The Last Journey
I woke up on the morning of August 30 realizing I had accomplished so far quite a bit of what I had set out to do. That being mostly just arriving at COP Turbett and seeing my friends Sgt. Jimmy Bernard and Cpl. Sam Dillon. I knew now that the rest of the journey would pretty much be icing on the cake. Just to have gotten to this point took a major effort on a lot people’s parts and a bit of a toll on my being. All of it was well worth it and I felt a bit of burden released off my shoulders. Now, the work would begin and I would give it my best shot for this indeed would be my last journey.
The night before, I had heard from Lt. Boyle that some higher ups would be visiting the COP in the morning, which would be August 30. I decided that night, that in the morning I would rise early, get cleaned up and put on cleaner looking clothes for the visitors. I needed to test my hand at the “shower” anyway and decided this would be a good time. However, before getting cleaned up, I needed to learn a new experience. Upon rising, I now learned about the “wag bag” experience. Basically, when nature calls, things just have to be taken care of. So, I feel it best to explain how these things work because it is the one thing that everyone has to experience and no one here is void of this experience. For males, urinating is not such a problem. There is an area that was dug out, filled with rocks and has two tubes protruding out of the ground right at about the same height a urinal in any bathroom would be in a gas station or public restroom. In those tubes, men just aim and let go. That’s easy enough. Now, for the defecating procedure, this is something that is a bit rough but works just fine.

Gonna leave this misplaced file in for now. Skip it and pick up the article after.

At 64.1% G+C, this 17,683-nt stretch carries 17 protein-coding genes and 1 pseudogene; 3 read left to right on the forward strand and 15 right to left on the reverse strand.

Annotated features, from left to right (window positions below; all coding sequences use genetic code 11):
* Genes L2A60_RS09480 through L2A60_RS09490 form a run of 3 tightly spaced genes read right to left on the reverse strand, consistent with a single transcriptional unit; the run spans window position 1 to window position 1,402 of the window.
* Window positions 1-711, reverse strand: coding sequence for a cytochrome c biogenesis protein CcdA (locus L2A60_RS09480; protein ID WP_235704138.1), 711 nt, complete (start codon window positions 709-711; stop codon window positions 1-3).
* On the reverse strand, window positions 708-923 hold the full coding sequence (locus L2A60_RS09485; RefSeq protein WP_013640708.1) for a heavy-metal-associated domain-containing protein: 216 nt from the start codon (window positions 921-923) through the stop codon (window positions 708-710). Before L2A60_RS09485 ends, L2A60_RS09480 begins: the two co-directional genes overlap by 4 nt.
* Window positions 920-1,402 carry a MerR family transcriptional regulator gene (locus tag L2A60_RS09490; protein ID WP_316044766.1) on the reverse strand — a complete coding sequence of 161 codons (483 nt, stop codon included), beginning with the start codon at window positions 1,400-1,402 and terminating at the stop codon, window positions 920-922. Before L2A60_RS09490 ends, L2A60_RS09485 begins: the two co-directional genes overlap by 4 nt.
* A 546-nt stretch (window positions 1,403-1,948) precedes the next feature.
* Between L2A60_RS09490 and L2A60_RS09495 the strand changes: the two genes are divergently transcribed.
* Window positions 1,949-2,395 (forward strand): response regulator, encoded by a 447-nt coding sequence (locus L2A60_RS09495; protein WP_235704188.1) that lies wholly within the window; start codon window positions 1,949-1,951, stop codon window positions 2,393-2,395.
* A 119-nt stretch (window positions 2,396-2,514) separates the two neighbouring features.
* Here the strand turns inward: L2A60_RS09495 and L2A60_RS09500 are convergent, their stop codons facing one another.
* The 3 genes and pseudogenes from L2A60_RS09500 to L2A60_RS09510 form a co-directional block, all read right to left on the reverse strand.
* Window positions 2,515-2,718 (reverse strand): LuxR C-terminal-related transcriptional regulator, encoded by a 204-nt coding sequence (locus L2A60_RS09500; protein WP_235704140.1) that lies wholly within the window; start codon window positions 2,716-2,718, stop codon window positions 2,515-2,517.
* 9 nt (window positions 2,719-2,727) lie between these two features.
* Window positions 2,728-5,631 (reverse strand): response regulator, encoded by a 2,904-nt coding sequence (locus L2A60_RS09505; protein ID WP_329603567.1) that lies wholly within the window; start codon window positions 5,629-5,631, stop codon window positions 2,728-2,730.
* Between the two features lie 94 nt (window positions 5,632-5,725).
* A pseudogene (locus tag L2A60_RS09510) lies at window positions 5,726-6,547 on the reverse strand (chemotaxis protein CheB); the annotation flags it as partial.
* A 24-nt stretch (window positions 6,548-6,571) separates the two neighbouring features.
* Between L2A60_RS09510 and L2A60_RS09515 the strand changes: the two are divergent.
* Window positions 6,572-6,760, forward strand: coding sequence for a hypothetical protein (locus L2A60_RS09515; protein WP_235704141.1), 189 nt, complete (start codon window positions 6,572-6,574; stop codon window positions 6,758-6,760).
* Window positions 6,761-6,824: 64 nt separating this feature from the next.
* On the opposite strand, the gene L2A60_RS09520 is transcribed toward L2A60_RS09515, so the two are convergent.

Because these combat out posts are so remote and basically void of most modern conveniences, something had to be designed to take care of daily nature calls. Enter here, the wag bag. Basically, a couple of plastic garbage looking bags, one more firm than the other. In a place set conveniently located, there is a double stalled porta-john looking area. But, actually, what they are is nothing more than a “private” area where a make shift toilet seat, kind of what would be used for camping, is set up. One goes in the stall, closes the door that has a bailing wire latch, and takes out one of the plastic bags and places it as best as possible forming a kind of way to sit down, do your business and hope that all goes as is generally directed. Rushing something like this is not a good idea. Once finished, and after using the paper that is supplied, the user folds up the one plastic bag and places it and its contents in the other plastic bag and seals it firmly shut. Then, you take that bag and walk to the other end of the camp, to the burn pit, and heave your personal bag of shit into the fire. Then you are done. It works fine. Every day. Sometimes, twice a day, per person.